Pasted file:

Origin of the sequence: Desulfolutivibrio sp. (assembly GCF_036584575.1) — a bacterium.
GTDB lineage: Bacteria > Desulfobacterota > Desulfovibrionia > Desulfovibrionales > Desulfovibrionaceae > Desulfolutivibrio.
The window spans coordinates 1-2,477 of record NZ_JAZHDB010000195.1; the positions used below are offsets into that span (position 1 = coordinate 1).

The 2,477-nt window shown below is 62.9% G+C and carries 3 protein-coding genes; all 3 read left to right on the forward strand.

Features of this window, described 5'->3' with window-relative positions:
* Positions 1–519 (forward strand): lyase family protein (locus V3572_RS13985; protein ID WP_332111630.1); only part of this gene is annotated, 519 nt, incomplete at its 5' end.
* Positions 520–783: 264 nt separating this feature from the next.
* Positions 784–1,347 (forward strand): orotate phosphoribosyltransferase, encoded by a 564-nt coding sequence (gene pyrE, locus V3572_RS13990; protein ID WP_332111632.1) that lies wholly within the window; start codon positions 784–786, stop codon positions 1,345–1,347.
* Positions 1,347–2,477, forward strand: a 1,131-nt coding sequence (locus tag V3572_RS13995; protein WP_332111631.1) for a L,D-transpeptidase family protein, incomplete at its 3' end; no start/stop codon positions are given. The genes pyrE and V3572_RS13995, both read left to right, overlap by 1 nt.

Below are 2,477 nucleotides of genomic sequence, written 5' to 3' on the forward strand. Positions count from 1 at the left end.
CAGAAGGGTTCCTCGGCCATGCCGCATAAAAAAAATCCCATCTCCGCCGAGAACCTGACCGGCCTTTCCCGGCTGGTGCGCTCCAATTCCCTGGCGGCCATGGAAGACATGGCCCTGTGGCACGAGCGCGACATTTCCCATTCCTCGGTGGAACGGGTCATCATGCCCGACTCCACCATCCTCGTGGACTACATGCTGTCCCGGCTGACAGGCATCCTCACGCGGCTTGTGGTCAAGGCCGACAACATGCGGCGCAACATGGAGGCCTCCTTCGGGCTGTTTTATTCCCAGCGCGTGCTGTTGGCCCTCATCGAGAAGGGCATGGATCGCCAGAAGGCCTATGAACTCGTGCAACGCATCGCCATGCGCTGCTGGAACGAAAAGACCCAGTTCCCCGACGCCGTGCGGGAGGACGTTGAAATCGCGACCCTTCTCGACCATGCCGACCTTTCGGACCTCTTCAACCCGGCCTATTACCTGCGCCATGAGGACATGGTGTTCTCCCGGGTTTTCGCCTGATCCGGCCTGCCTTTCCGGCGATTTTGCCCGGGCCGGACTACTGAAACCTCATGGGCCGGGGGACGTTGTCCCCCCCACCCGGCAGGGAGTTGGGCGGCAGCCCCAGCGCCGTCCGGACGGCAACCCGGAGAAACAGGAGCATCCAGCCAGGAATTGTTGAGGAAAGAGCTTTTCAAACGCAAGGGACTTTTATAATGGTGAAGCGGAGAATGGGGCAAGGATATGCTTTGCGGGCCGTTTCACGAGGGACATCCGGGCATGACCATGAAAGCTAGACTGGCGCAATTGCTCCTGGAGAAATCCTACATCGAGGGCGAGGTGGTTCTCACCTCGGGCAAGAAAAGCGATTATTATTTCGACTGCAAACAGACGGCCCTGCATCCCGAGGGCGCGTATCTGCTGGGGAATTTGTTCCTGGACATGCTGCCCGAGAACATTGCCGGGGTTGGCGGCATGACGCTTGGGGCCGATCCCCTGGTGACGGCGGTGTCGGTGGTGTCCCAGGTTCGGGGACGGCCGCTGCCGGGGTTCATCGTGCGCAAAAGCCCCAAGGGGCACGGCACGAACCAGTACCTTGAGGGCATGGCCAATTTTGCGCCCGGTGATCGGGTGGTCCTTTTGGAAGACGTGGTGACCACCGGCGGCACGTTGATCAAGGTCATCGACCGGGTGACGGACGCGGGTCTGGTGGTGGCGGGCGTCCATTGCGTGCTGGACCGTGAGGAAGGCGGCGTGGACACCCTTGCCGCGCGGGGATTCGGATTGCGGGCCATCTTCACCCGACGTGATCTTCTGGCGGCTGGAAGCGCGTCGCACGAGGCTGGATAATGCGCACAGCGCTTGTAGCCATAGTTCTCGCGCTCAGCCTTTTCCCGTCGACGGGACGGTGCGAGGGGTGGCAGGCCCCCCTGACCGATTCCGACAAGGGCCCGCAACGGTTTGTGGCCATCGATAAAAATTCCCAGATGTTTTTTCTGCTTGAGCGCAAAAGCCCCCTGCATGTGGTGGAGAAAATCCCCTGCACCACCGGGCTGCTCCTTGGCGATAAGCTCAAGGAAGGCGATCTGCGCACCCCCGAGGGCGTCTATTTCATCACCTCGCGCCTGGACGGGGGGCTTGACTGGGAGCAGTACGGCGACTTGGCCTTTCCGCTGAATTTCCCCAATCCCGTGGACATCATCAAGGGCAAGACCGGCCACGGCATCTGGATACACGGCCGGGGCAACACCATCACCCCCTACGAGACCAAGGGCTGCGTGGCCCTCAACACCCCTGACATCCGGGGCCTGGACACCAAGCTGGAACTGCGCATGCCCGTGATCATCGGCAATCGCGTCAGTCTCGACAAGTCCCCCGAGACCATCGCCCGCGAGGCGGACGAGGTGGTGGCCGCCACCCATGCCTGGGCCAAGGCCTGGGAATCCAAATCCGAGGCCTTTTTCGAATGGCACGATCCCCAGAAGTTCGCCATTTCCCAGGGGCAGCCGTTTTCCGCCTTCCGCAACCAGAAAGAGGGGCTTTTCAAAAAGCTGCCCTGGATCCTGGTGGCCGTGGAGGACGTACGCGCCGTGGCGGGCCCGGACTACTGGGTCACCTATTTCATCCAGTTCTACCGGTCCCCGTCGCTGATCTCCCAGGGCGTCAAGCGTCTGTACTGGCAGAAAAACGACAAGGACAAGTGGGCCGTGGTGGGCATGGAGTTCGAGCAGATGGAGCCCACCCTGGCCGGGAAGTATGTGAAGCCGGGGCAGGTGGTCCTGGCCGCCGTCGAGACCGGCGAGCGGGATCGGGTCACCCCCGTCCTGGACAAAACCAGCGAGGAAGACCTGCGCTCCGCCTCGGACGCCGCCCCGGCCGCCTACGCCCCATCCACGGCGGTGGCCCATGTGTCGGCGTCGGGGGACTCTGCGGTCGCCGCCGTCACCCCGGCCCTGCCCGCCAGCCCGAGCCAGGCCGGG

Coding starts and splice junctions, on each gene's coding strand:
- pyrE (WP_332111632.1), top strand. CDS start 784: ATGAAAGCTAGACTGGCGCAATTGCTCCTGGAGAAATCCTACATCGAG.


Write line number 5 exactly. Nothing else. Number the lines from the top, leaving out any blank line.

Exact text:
Features of this window, described 5'->3' with window-relative positions: